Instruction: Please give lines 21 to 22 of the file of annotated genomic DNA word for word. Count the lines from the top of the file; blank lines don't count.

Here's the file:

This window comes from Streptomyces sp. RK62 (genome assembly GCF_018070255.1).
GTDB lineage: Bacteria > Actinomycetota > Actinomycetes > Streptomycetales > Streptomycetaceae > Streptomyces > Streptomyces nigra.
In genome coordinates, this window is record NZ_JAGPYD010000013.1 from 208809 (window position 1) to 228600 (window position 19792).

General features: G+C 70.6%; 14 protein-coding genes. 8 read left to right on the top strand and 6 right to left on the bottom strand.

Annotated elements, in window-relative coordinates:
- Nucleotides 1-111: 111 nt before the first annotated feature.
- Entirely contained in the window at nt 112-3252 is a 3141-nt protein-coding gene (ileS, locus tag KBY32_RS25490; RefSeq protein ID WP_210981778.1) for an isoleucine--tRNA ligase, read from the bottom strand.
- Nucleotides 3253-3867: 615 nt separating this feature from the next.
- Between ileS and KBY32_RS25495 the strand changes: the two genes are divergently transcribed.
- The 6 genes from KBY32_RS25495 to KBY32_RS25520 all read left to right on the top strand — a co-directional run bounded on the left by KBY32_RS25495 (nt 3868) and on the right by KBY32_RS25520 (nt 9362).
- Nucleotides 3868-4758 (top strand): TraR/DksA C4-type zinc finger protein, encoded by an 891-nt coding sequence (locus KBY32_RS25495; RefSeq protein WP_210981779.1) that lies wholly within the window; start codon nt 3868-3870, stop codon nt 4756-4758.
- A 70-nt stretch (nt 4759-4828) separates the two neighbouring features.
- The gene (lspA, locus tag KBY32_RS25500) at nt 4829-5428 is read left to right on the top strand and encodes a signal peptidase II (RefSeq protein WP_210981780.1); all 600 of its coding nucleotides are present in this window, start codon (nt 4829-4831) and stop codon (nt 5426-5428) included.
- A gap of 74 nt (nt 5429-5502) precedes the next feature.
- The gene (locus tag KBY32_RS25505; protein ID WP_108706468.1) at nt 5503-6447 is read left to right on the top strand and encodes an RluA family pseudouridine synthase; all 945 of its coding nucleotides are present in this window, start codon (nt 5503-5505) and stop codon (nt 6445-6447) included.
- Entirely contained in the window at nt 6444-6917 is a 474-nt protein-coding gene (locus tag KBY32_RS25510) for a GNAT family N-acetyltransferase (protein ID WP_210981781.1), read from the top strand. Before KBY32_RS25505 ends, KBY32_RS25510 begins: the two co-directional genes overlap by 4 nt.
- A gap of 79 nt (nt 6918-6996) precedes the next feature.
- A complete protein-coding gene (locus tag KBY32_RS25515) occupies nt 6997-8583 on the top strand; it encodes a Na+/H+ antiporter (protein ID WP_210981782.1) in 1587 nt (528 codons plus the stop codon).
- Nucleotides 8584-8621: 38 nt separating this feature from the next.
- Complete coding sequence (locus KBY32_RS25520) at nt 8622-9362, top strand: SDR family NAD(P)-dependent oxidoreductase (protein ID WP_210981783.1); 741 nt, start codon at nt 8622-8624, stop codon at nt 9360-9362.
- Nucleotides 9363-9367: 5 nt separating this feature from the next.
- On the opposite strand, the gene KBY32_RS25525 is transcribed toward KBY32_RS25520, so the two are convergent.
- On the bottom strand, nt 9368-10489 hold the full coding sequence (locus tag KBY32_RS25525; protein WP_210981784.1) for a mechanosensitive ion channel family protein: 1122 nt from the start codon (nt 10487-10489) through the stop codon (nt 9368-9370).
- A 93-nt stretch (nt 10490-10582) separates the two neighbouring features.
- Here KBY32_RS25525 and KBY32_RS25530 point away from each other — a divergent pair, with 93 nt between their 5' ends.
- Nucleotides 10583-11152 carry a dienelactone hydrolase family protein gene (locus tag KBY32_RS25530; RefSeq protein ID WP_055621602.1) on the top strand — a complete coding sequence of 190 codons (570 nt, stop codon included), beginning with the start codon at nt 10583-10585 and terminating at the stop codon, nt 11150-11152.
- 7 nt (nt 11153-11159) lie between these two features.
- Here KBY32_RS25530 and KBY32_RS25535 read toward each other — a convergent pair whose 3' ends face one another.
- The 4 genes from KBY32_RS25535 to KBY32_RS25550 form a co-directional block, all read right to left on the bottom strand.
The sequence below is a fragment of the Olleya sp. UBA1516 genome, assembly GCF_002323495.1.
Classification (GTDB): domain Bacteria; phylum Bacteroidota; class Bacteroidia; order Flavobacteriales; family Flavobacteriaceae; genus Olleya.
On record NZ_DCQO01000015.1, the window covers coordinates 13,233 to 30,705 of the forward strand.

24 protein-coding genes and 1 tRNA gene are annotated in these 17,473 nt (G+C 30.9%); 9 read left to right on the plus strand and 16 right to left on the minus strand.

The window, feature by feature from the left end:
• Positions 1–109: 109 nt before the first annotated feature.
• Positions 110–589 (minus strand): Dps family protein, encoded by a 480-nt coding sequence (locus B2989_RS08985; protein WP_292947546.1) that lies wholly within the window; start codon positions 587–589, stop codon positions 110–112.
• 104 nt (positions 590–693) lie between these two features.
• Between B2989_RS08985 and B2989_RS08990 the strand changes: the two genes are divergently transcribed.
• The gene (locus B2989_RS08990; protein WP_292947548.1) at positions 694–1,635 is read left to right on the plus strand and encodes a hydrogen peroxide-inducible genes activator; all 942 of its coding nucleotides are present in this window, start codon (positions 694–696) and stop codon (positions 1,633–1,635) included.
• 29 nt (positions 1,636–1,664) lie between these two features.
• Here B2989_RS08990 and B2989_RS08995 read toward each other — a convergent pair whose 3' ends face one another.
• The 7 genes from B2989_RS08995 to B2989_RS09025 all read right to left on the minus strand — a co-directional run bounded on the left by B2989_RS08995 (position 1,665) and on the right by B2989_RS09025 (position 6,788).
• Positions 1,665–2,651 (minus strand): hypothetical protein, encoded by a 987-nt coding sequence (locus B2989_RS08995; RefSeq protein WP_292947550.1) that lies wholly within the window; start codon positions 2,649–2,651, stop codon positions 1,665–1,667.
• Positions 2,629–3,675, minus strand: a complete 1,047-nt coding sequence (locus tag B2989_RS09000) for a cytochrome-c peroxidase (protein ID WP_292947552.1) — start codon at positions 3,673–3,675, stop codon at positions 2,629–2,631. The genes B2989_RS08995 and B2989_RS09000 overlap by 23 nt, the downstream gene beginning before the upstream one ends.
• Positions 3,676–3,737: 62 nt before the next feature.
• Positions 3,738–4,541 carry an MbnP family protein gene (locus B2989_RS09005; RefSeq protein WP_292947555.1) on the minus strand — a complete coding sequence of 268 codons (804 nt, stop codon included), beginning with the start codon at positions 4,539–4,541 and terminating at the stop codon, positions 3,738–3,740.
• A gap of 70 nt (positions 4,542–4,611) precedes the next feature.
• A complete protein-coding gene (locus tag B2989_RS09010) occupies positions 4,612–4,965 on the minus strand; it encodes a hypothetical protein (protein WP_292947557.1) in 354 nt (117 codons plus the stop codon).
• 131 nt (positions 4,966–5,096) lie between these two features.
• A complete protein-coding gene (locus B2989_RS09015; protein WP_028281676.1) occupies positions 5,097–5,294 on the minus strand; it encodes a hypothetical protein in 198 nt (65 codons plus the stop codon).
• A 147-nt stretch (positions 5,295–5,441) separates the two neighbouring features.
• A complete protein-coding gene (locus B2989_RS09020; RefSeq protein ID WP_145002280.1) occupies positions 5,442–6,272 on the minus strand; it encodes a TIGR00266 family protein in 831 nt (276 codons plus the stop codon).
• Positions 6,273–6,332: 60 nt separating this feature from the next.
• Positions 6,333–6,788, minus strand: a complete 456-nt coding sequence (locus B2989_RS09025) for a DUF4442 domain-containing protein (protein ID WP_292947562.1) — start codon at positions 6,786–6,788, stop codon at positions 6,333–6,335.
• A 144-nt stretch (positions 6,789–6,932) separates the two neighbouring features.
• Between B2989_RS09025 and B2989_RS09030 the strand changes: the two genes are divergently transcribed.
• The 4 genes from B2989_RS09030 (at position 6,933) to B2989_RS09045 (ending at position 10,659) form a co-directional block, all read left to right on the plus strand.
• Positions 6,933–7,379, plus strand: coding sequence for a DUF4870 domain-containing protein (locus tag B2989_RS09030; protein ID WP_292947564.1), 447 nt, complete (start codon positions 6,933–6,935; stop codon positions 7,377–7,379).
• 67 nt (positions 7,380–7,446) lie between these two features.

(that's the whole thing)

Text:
- Nucleotides 9363-9367: 5 nt separating this feature from the next.
- On the opposite strand, the gene KBY32_RS25525 is transcribed toward KBY32_RS25520, so the two are convergent.